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FDA panel backs Intercept's rare liver disease drug

Ocaliva recommended for accelerated approval as a primary biliary cholangitis treatment

Intercept Pharma has secured a positive FDA advisory committee vote for its rare liver disease therapy Ocaliva, considered by some to be a blockbuster-in-waiting.

The FDA's Gastrointestinal Drugs Advisory Committee voted unanimously (17 to 0) to recommend accelerated approval of Ocaliva (obeticholic acid) as a treatment for primary biliary cholangitis, a progressive disorder that will result in liver failure and death unless patients can get a liver transplant.

If approved, Ocaliva would become the first new therapy for PBC in almost two decades, according to Intercept, which has also filed for approval of the drug in Europe and is planning for a possible launch there before year-end.

The drug is intended for patients inadequately treated by or intolerant of standard first-line treatment ursodiol (ursodeoxycholic acid), the only approved therapy for PBC. The FDA is due to deliver a verdict on the US application by 29 May.

While Ocaliva is thought to represent a clinical advance in PBC, much of the excitement surrounding the commercial potential of the drug lies in its potential in other forms of fibrotic liver diseases, most notably non-alcoholic steatohepatitis (NASH) which affects up to 15 million people in the US and is predicted to become the leading indication of liver transplantation by 2020.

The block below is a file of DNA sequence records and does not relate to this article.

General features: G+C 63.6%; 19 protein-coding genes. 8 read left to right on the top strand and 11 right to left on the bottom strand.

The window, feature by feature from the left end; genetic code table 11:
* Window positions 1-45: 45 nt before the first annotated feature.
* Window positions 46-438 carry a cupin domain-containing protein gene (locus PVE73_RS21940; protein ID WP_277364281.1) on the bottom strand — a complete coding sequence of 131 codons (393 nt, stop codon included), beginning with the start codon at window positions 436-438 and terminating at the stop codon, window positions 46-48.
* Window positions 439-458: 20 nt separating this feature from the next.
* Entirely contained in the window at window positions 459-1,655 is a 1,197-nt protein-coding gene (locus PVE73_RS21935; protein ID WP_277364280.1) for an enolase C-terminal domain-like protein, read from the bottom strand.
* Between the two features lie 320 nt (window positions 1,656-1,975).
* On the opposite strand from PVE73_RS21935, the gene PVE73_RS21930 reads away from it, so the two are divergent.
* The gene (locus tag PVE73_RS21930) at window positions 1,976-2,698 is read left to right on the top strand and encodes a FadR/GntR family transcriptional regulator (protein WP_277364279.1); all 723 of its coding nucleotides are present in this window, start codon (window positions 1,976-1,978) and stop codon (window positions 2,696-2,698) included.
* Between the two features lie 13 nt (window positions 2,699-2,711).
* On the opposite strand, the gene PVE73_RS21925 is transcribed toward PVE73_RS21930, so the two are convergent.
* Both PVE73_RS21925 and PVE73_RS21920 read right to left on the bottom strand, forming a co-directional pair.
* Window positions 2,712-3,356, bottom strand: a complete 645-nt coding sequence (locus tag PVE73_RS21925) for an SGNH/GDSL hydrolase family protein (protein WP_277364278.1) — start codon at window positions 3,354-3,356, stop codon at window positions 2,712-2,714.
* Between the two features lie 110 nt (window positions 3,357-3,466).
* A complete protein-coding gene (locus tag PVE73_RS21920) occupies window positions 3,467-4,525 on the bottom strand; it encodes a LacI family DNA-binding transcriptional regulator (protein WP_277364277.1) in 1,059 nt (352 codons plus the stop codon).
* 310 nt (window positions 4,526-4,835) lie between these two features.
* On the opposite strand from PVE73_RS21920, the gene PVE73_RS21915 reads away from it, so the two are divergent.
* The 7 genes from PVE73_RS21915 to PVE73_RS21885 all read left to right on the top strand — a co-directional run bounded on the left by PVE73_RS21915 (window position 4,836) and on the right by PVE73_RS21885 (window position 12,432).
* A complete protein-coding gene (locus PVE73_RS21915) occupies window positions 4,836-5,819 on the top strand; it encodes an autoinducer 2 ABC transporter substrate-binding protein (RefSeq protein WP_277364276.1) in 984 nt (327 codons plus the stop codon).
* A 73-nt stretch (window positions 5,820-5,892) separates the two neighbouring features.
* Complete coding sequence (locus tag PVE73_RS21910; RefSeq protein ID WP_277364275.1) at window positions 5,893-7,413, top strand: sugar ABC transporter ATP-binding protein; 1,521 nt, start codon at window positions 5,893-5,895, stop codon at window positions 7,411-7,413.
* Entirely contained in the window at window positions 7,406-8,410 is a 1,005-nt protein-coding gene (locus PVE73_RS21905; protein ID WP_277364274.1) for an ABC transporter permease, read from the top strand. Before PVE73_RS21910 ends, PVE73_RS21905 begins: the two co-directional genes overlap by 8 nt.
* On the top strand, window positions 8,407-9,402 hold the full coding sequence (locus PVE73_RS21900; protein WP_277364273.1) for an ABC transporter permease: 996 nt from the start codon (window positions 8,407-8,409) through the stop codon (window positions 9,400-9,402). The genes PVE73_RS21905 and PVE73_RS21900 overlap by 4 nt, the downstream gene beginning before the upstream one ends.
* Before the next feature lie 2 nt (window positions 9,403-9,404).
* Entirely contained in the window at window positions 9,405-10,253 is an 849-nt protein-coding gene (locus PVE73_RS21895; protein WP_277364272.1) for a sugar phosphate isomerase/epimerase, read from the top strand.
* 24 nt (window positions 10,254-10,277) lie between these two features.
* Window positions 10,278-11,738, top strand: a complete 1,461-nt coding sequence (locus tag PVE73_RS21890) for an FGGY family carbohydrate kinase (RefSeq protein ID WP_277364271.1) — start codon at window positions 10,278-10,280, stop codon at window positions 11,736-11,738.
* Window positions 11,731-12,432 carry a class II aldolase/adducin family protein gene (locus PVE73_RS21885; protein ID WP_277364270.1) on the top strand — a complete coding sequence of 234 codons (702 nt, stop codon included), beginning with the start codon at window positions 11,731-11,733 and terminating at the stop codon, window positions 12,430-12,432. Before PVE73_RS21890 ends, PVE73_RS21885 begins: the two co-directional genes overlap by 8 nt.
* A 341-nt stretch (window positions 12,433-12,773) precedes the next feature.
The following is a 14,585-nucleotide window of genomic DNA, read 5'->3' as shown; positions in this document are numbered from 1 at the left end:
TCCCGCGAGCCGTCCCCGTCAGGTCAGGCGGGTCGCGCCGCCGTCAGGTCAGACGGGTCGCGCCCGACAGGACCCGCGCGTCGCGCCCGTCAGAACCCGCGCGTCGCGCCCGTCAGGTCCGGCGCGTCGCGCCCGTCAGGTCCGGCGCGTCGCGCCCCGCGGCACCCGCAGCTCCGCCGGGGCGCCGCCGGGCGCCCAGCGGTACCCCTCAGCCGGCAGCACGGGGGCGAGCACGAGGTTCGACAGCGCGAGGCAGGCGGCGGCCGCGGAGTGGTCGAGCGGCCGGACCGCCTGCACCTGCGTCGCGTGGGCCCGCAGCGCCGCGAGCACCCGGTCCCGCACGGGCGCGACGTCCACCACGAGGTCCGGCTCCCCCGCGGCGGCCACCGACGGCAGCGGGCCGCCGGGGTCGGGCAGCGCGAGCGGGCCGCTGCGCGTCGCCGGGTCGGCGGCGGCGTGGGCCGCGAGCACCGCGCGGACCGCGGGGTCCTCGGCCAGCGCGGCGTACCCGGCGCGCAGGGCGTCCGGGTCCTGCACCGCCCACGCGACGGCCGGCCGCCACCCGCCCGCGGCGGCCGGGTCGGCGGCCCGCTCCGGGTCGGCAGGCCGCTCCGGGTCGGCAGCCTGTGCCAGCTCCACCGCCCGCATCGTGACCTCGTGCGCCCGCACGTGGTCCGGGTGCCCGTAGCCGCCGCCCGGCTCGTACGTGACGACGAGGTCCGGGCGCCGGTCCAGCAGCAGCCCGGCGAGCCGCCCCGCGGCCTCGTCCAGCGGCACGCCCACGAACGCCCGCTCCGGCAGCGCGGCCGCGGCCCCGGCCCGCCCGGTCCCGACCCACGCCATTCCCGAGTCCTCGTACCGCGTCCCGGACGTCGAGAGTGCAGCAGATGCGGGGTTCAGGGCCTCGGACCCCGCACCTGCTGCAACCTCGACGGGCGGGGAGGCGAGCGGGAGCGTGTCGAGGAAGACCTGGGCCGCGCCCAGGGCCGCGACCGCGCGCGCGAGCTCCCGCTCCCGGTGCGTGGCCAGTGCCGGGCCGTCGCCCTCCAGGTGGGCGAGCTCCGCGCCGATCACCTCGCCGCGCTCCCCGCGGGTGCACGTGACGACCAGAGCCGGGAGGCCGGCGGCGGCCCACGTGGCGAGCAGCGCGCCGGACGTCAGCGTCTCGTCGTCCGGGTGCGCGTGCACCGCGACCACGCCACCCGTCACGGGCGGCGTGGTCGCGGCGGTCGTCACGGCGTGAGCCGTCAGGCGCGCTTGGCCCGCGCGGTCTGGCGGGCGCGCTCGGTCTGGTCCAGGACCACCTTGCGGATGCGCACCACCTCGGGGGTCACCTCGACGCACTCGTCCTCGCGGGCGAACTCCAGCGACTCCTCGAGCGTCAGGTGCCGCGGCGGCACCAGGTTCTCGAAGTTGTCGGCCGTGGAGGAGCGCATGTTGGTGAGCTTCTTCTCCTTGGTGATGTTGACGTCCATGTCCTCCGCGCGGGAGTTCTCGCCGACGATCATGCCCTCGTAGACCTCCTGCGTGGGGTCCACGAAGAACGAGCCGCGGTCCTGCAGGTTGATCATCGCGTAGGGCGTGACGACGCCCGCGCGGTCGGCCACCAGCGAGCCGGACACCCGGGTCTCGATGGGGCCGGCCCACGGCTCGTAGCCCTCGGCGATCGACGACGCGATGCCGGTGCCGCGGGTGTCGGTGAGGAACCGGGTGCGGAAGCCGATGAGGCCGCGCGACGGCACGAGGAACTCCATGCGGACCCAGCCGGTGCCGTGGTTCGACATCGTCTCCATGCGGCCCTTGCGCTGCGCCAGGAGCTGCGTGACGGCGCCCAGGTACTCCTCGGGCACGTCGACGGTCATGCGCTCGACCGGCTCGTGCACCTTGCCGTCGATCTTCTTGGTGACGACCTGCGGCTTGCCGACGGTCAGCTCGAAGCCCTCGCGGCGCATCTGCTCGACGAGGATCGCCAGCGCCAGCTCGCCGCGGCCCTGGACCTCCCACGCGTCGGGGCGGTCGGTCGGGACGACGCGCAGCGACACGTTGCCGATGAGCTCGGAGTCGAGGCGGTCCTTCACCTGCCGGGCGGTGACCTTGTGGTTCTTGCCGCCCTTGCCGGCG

Intercept bagged a breakthrough designation from the FDA for Ocaliva in NASH patients in January 2015, kicking off a phase III programme last September with the start of the REGENERATE trial in non-cirrhotic NASH patients with advanced fibrosis.

In December the company started the phase II CONTROL trial, which will evaluate the effect of Ocaliva in combination with statin therapy on lipid metabolism in patients with NASH.

As a NASH therapy Ocaliva could face competition from Gilead Sciences' simtuzumab (in phase II), an earlier stage acetyl-CoA carboxylase (ACC) inhibitor candidate just acquired from Nimbus Therapeutics, as well as candidates from Shire, Genfit, Galectin, Roche/InterMune and Takeda.

Nevertheless, analysts at Wedbush Morgan have predicted that Ocaliva could eventually become a $2.2bn product.

Intercept owns worldwide rights to Ocaliva outside Japan and China, where it has out-licensed the drug to Sumitomo Dainippon Pharma.

Article by
Phil Taylor

11th April 2016

From: Research



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